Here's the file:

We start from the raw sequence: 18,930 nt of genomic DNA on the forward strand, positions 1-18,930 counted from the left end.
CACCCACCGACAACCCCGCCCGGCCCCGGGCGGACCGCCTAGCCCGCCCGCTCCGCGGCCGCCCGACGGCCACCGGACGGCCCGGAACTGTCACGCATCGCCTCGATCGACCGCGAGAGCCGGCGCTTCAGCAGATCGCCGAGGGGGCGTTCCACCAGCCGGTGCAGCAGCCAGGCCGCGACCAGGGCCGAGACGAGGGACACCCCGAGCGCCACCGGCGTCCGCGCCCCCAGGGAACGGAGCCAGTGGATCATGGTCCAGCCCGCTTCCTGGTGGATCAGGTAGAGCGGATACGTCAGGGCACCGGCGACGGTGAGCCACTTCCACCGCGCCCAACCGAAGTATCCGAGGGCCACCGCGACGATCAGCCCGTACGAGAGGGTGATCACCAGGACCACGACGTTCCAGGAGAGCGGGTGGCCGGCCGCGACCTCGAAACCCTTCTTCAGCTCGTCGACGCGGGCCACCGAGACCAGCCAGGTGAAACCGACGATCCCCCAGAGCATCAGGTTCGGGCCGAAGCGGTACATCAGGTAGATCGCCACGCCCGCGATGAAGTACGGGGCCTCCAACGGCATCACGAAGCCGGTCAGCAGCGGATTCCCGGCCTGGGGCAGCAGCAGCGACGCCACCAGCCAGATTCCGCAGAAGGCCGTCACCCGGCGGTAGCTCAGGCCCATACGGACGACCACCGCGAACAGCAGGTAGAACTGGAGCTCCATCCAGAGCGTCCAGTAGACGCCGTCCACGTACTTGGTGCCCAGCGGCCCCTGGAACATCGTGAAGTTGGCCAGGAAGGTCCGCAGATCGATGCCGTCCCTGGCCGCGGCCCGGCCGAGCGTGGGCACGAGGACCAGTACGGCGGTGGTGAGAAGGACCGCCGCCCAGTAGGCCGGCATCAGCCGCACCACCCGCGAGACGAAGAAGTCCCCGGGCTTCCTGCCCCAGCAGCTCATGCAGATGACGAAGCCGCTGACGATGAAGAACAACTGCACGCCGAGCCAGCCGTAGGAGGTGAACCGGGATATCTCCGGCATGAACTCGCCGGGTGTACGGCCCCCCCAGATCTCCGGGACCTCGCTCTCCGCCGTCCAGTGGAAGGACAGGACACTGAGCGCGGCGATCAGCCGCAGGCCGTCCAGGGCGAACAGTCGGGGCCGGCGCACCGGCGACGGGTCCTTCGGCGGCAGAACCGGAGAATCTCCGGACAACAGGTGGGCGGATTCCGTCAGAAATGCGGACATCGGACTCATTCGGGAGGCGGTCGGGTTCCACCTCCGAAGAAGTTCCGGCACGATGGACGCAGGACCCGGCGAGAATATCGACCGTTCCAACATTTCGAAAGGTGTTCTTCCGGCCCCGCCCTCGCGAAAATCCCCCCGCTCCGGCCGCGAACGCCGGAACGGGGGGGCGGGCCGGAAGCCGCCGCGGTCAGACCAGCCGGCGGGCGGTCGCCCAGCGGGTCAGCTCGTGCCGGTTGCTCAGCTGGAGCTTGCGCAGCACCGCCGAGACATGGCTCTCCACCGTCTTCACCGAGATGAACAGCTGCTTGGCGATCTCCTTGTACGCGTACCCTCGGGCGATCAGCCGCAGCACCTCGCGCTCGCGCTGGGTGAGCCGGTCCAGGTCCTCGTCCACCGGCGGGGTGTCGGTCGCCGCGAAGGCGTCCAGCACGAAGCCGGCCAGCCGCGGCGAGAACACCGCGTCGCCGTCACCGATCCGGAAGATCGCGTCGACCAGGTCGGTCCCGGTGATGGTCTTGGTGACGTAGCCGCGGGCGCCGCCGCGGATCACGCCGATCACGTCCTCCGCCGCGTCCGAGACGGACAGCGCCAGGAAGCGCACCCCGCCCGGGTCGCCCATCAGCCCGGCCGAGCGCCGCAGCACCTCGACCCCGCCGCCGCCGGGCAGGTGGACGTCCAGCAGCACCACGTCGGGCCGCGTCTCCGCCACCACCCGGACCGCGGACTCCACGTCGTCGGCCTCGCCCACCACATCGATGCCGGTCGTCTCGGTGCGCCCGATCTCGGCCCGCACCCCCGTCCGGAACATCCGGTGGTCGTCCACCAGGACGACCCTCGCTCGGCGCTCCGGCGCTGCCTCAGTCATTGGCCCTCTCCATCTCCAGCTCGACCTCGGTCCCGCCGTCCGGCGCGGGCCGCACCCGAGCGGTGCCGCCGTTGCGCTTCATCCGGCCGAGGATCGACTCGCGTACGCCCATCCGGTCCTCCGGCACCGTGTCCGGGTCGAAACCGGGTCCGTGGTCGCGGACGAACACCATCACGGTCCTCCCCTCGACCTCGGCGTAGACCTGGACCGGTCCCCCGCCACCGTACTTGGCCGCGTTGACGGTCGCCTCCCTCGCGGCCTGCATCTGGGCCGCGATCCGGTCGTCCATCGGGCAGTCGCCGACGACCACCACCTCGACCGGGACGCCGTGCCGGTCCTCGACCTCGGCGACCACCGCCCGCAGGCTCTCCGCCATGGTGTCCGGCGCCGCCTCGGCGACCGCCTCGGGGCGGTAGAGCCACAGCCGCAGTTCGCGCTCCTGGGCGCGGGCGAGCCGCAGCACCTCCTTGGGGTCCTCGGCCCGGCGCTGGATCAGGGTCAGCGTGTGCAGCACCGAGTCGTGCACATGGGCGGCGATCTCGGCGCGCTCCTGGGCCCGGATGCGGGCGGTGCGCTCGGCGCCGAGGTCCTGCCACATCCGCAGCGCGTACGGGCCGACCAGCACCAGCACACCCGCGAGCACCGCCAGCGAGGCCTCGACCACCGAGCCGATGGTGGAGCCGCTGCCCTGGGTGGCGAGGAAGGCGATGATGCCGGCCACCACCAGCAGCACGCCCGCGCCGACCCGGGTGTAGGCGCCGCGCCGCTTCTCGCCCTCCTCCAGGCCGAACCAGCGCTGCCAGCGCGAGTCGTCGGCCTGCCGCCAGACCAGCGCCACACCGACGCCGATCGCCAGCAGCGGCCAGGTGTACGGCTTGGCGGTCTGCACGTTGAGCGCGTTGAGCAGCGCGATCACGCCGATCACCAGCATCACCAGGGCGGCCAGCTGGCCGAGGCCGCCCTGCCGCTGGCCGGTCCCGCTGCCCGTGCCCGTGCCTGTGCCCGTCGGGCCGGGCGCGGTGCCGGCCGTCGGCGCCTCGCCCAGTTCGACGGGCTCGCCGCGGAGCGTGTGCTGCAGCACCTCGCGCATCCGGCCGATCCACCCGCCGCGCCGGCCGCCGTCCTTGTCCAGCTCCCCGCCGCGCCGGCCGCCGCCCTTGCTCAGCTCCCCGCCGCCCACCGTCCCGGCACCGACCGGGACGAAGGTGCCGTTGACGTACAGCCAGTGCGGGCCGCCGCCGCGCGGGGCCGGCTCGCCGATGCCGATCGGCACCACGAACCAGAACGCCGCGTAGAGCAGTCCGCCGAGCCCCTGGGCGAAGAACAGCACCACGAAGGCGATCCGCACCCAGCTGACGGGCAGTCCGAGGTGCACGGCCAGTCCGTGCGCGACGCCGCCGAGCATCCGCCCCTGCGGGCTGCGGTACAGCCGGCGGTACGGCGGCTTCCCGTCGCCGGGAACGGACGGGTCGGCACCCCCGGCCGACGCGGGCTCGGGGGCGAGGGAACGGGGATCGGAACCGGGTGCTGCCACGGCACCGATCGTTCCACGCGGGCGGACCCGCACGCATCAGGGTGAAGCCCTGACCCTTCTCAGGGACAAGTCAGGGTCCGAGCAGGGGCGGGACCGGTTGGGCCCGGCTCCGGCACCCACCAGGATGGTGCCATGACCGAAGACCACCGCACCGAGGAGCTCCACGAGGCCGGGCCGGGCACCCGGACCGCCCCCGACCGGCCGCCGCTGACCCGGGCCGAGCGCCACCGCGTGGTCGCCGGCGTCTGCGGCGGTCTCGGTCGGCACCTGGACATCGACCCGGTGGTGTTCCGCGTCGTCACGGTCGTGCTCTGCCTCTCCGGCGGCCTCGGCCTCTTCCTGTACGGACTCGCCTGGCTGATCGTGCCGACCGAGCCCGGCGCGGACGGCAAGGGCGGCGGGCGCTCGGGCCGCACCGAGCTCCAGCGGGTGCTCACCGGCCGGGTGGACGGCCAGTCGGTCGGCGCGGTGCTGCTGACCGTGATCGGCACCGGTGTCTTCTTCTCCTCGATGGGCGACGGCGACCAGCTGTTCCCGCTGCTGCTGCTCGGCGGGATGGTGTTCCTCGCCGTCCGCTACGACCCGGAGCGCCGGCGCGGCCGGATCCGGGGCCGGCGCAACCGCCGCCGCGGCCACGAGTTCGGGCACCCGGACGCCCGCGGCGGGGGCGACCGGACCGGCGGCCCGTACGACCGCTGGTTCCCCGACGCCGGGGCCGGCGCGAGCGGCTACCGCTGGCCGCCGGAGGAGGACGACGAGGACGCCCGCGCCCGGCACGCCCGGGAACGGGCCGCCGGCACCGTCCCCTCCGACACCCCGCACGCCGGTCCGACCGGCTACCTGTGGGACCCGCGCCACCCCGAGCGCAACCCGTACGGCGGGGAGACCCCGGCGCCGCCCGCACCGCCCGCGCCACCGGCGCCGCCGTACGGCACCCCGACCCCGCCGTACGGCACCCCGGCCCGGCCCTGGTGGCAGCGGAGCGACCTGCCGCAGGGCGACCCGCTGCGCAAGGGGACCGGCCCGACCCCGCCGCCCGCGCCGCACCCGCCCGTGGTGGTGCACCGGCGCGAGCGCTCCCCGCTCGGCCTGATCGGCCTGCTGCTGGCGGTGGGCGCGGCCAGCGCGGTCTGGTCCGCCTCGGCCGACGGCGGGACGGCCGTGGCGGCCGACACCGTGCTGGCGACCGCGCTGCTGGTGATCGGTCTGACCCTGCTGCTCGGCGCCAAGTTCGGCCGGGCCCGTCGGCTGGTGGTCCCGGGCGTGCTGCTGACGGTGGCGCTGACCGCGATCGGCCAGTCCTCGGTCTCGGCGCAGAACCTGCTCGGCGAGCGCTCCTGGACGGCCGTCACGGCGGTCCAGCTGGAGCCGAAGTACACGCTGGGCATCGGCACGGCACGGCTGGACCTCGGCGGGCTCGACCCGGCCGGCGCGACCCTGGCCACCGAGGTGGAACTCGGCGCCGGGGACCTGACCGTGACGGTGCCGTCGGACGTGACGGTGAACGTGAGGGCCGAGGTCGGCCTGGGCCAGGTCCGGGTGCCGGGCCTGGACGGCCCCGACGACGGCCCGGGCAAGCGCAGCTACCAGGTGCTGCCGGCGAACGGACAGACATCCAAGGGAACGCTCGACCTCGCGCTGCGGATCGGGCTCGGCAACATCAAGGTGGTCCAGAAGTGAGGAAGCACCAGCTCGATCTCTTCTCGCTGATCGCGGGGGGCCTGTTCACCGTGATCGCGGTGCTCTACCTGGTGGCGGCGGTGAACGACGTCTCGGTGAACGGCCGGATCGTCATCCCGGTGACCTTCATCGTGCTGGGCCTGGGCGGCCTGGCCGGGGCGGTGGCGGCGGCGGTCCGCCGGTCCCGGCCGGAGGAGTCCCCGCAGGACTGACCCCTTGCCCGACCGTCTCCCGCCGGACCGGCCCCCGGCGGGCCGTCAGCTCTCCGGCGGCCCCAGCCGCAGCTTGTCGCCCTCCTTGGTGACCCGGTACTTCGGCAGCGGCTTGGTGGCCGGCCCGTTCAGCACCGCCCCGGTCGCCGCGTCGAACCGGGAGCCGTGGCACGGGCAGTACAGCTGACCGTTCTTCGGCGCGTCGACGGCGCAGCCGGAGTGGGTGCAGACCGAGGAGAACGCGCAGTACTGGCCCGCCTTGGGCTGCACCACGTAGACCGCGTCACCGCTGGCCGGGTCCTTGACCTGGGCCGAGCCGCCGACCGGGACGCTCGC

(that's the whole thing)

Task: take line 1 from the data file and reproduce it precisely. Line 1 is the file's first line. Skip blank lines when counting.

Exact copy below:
We start from the raw sequence: 18,930 nt of genomic DNA on the forward strand, positions 1-18,930 counted from the left end.